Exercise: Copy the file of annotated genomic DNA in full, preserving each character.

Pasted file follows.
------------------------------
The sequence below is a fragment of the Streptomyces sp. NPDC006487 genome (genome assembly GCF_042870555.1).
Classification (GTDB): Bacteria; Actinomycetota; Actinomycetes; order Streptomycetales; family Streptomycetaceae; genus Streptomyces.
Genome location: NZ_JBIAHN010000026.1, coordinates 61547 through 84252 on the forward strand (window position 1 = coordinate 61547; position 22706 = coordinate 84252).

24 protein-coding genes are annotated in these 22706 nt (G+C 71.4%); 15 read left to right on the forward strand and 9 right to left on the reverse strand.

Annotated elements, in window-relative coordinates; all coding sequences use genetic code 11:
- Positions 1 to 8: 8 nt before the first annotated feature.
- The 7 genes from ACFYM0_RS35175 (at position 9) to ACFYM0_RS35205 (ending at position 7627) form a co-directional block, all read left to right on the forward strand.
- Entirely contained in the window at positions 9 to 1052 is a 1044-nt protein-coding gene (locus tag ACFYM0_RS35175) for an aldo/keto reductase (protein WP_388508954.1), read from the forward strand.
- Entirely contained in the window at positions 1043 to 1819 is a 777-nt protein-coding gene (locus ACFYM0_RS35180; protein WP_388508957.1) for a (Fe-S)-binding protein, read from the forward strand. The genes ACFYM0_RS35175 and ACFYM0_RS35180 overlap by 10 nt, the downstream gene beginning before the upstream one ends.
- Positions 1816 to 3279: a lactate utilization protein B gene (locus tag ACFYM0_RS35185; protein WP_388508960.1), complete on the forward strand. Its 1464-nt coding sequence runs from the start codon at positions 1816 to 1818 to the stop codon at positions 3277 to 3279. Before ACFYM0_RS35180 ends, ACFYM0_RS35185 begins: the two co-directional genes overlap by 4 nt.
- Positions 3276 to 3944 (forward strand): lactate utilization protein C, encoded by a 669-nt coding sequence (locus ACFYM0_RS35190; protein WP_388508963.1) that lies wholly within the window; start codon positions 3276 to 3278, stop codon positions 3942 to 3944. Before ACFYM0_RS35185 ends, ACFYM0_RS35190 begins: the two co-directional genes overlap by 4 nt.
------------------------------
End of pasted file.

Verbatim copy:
The sequence below is a fragment of the Streptomyces sp. NPDC006487 genome (genome assembly GCF_042870555.1).
Classification (GTDB): Bacteria; Actinomycetota; Actinomycetes; order Streptomycetales; family Streptomycetaceae; genus Streptomyces.
Genome location: NZ_JBIAHN010000026.1, coordinates 61547 through 84252 on the forward strand (window position 1 = coordinate 61547; position 22706 = coordinate 84252).

24 protein-coding genes are annotated in these 22706 nt (G+C 71.4%); 15 read left to right on the forward strand and 9 right to left on the reverse strand.

Annotated elements, in window-relative coordinates; all coding sequences use genetic code 11:
- Positions 1 to 8: 8 nt before the first annotated feature.
- The 7 genes from ACFYM0_RS35175 (at position 9) to ACFYM0_RS35205 (ending at position 7627) form a co-directional block, all read left to right on the forward strand.
- Entirely contained in the window at positions 9 to 1052 is a 1044-nt protein-coding gene (locus tag ACFYM0_RS35175) for an aldo/keto reductase (protein WP_388508954.1), read from the forward strand.
- Entirely contained in the window at positions 1043 to 1819 is a 777-nt protein-coding gene (locus ACFYM0_RS35180; protein WP_388508957.1) for a (Fe-S)-binding protein, read from the forward strand. The genes ACFYM0_RS35175 and ACFYM0_RS35180 overlap by 10 nt, the downstream gene beginning before the upstream one ends.
- Positions 1816 to 3279: a lactate utilization protein B gene (locus tag ACFYM0_RS35185; protein WP_388508960.1), complete on the forward strand. Its 1464-nt coding sequence runs from the start codon at positions 1816 to 1818 to the stop codon at positions 3277 to 3279. Before ACFYM0_RS35180 ends, ACFYM0_RS35185 begins: the two co-directional genes overlap by 4 nt.
- Positions 3276 to 3944 (forward strand): lactate utilization protein C, encoded by a 669-nt coding sequence (locus ACFYM0_RS35190; protein WP_388508963.1) that lies wholly within the window; start codon positions 3276 to 3278, stop codon positions 3942 to 3944. Before ACFYM0_RS35185 ends, ACFYM0_RS35190 begins: the two co-directional genes overlap by 4 nt.